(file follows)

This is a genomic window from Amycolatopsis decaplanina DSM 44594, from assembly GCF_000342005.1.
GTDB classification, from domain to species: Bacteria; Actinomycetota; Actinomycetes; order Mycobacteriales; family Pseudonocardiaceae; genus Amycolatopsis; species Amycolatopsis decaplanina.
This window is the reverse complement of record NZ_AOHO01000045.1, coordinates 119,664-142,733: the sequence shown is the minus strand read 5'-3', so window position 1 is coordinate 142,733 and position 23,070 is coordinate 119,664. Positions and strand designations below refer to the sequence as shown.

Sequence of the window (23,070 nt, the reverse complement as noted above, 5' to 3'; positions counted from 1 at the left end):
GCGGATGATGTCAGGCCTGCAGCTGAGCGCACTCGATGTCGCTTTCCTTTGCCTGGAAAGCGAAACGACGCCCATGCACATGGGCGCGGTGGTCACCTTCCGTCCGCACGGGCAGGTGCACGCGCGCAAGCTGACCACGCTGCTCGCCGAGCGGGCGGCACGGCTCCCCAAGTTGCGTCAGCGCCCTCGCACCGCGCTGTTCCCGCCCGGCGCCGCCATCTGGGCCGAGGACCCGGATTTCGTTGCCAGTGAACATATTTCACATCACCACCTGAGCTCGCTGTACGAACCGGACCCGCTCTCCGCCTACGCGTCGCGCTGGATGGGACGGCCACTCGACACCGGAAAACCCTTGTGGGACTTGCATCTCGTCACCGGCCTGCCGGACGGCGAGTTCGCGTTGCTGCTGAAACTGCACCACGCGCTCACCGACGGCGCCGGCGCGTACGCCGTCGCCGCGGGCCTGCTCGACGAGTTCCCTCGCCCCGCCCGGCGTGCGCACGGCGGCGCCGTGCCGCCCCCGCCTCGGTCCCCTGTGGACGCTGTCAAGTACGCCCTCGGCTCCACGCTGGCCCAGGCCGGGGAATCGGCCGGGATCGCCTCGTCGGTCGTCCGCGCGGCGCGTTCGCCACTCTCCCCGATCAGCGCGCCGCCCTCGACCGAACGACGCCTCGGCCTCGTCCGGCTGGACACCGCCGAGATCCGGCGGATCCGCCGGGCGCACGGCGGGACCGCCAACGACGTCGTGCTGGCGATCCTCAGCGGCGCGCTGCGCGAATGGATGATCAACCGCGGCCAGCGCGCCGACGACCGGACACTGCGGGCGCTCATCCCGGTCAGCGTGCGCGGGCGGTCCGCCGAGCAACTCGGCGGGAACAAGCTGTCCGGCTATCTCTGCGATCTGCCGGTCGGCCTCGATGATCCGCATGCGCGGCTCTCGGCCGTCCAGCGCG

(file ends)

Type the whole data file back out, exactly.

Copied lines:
This is a genomic window from Amycolatopsis decaplanina DSM 44594, from assembly GCF_000342005.1.
GTDB classification, from domain to species: Bacteria; Actinomycetota; Actinomycetes; order Mycobacteriales; family Pseudonocardiaceae; genus Amycolatopsis; species Amycolatopsis decaplanina.
This window is the reverse complement of record NZ_AOHO01000045.1, coordinates 119,664-142,733: the sequence shown is the minus strand read 5'-3', so window position 1 is coordinate 142,733 and position 23,070 is coordinate 119,664. Positions and strand designations below refer to the sequence as shown.

Sequence of the window (23,070 nt, the reverse complement as noted above, 5' to 3'; positions counted from 1 at the left end):
GCGGATGATGTCAGGCCTGCAGCTGAGCGCACTCGATGTCGCTTTCCTTTGCCTGGAAAGCGAAACGACGCCCATGCACATGGGCGCGGTGGTCACCTTCCGTCCGCACGGGCAGGTGCACGCGCGCAAGCTGACCACGCTGCTCGCCGAGCGGGCGGCACGGCTCCCCAAGTTGCGTCAGCGCCCTCGCACCGCGCTGTTCCCGCCCGGCGCCGCCATCTGGGCCGAGGACCCGGATTTCGTTGCCAGTGAACATATTTCACATCACCACCTGAGCTCGCTGTACGAACCGGACCCGCTCTCCGCCTACGCGTCGCGCTGGATGGGACGGCCACTCGACACCGGAAAACCCTTGTGGGACTTGCATCTCGTCACCGGCCTGCCGGACGGCGAGTTCGCGTTGCTGCTGAAACTGCACCACGCGCTCACCGACGGCGCCGGCGCGTACGCCGTCGCCGCGGGCCTGCTCGACGAGTTCCCTCGCCCCGCCCGGCGTGCGCACGGCGGCGCCGTGCCGCCCCCGCCTCGGTCCCCTGTGGACGCTGTCAAGTACGCCCTCGGCTCCACGCTGGCCCAGGCCGGGGAATCGGCCGGGATCGCCTCGTCGGTCGTCCGCGCGGCGCGTTCGCCACTCTCCCCGATCAGCGCGCCGCCCTCGACCGAACGACGCCTCGGCCTCGTCCGGCTGGACACCGCCGAGATCCGGCGGATCCGCCGGGCGCACGGCGGGACCGCCAACGACGTCGTGCTGGCGATCCTCAGCGGCGCGCTGCGCGAATGGATGATCAACCGCGGCCAGCGCGCCGACGACCGGACACTGCGGGCGCTCATCCCGGTCAGCGTGCGCGGGCGGTCCGCCGAGCAACTCGGCGGGAACAAGCTGTCCGGCTATCTCTGCGATCTGCCGGTCGGCCTCGATGATCCGCATGCGCGGCTCTCGGCCGTCCAGCGCG